CBS's Leslie Stahl recently reported an apparent scoop: the FBI suspects that a mid-level Pentagon employee specializing in Iranian affairs conveyed classified documents to the pro-Israel lobby AIPAC, and further that two of the lobby's employees may have passed those documents to Israel. While Israeli officials and AIPAC strongly denied any involvement in spying on America, CBS promised there would be imminent arrests.
However, more than five weeks after the story broke (click here for CAMERA's earlier report on these allegations), not a single person has been charged, nor is it clear that any sensitive information was compromised. Questions have also begun to be raised about the lead investigator in the AIPAC case, senior FBI counterintelligence officer David Szady, who has a history of investigating the wrong suspect in espionage cases, and who has also been accused of targeting Jews who work for American security agencies. ( Jewish Telegraphic Agency, Official heading AIPAC probe linked to anti-Semitism case, Sept. 20, 2004)
Ironically enough, while Stahl relied on Szady's investigation for her flimsy AIPAC "scoop," almost exactly one year before it was Stahl who exposed Szady's incompetence on 60 Minutes. The segment recounted the story of CIA agent Brian Kelley, who had been wrongly charged by Szady with doing the spying for the Soviets that was actually carried out by the FBI's own Robert Hanssen. Stahl put Szady on the 60 Minutes hot seat, ending her interview with this exchange:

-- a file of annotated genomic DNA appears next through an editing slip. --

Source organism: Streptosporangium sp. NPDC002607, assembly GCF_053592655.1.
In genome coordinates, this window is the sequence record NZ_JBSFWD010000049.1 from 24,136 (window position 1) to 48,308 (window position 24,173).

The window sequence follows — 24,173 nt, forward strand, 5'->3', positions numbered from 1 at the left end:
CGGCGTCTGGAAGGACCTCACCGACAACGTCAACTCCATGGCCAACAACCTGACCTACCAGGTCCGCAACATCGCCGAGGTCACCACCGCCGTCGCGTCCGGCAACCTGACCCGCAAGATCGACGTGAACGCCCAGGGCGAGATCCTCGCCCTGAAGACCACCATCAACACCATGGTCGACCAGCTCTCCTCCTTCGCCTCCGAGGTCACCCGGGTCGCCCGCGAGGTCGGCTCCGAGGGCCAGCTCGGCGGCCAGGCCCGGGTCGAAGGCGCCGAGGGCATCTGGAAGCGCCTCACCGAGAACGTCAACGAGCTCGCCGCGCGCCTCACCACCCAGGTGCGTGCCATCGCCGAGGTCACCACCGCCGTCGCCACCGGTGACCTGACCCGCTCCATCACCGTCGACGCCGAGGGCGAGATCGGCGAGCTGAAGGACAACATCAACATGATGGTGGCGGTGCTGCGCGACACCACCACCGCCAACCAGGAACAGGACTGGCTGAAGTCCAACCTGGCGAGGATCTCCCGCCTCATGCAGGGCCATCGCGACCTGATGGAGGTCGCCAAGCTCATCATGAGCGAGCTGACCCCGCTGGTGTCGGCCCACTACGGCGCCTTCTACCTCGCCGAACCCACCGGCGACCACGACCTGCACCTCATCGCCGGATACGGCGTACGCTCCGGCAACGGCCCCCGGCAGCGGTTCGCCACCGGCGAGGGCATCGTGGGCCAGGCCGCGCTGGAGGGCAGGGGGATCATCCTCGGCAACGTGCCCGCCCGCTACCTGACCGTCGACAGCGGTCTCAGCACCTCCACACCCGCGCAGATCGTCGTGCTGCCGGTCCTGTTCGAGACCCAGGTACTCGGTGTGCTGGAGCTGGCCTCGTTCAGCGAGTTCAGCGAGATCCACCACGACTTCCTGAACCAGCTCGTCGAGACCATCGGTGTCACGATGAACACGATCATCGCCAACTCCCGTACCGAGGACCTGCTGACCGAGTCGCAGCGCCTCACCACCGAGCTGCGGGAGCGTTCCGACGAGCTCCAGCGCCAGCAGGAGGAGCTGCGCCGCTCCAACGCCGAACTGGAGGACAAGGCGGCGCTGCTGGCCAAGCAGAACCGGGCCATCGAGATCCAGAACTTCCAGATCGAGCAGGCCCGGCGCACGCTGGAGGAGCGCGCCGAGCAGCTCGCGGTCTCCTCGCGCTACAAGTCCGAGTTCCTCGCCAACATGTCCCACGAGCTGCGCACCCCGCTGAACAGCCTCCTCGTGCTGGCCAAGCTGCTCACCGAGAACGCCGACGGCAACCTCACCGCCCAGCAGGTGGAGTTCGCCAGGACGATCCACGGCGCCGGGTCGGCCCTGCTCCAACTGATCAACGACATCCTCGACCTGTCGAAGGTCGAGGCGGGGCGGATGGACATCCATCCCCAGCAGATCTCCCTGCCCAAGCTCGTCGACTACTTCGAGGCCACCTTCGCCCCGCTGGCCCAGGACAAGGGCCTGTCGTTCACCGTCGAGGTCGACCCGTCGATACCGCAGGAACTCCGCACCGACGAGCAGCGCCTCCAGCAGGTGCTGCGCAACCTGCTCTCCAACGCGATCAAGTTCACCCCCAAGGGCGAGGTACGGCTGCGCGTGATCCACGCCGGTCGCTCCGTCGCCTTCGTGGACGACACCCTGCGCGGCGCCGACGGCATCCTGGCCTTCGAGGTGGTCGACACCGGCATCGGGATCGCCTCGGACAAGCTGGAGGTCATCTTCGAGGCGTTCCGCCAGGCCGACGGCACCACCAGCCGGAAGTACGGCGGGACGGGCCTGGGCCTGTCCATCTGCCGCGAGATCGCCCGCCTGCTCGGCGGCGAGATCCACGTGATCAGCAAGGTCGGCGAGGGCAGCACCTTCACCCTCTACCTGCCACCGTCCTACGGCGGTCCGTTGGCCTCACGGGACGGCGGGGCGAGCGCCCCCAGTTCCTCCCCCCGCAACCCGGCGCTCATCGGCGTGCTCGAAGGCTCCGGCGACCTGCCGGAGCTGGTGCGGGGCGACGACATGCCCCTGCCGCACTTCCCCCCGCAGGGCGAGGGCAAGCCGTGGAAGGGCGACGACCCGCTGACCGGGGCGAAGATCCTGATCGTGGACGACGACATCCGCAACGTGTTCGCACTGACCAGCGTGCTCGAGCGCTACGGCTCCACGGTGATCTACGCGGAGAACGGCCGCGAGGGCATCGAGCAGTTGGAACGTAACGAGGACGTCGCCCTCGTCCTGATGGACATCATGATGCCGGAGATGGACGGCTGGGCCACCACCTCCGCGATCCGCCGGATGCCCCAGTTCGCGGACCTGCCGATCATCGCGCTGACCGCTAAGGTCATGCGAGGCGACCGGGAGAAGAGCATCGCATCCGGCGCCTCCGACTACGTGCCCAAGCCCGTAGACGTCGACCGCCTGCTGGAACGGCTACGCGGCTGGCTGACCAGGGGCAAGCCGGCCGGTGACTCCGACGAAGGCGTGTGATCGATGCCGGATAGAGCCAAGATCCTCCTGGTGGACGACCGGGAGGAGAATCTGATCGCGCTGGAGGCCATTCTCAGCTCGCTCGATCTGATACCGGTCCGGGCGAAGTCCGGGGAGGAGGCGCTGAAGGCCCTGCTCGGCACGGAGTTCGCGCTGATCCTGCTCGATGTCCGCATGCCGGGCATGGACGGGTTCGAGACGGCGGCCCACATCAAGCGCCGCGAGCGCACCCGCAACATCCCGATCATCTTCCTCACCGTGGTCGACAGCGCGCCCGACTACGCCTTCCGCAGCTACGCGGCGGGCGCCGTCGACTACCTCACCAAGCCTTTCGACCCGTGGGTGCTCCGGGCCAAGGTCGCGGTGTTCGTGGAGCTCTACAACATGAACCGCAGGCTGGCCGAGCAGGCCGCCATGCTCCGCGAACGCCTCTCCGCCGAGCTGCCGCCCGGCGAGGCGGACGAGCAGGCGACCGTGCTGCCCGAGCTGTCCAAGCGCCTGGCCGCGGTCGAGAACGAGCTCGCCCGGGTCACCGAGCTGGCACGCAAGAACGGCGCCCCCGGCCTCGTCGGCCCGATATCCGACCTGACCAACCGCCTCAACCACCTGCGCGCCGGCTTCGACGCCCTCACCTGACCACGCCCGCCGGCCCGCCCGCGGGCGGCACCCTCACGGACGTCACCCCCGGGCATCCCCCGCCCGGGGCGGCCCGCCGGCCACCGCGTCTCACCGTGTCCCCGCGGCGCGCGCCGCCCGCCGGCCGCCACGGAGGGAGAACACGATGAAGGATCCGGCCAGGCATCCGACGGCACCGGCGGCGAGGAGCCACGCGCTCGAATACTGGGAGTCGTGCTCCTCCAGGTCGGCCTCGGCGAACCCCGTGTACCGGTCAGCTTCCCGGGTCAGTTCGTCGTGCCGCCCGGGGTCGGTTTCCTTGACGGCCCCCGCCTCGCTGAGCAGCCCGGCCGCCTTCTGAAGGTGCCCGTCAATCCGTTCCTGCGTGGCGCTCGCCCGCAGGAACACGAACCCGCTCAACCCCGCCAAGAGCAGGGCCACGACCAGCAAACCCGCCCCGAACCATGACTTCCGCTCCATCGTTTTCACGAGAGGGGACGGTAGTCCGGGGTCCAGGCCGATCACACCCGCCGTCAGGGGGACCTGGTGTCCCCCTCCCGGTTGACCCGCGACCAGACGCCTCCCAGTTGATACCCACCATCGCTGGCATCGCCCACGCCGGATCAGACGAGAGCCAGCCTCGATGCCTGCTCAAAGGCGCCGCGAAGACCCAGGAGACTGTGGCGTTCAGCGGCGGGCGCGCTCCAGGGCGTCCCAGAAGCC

STAHL: I get the impression--and correct me if I'm wrong--that you didn't learn anything, you wouldn't do anything different. That's the impression you've left. You'd do it the same way.
Mr. SZADY: Well, how would you not?
STAHL: But the Justice Department couldn't disagree more. Last week, it issued a scathing review of the case, blaming Szady and his fellow mole-hunters for missing obvious clues.
As for Brian Kelley, he's been fully exonerated and is back at work at the CIA teaching fellow spy catchers about the mistakes that were made in the Hanssen case. (60 Minutes, Aug. 24, 2003)
While Szady might not have learned anything from his failures in the Kelley case, it seems that Stahl and CBS also didn't learn anything, relying on Szady for their AIPAC spying story even though just one year earlier they had helped to demolish his credibility.
Why would a supposedly responsible news organization discredit an investigator one year, and then rely on him for exactly the same type of information the next year? Could it be that when the accusations involve Israel or Jews, that's proof enough for CBS?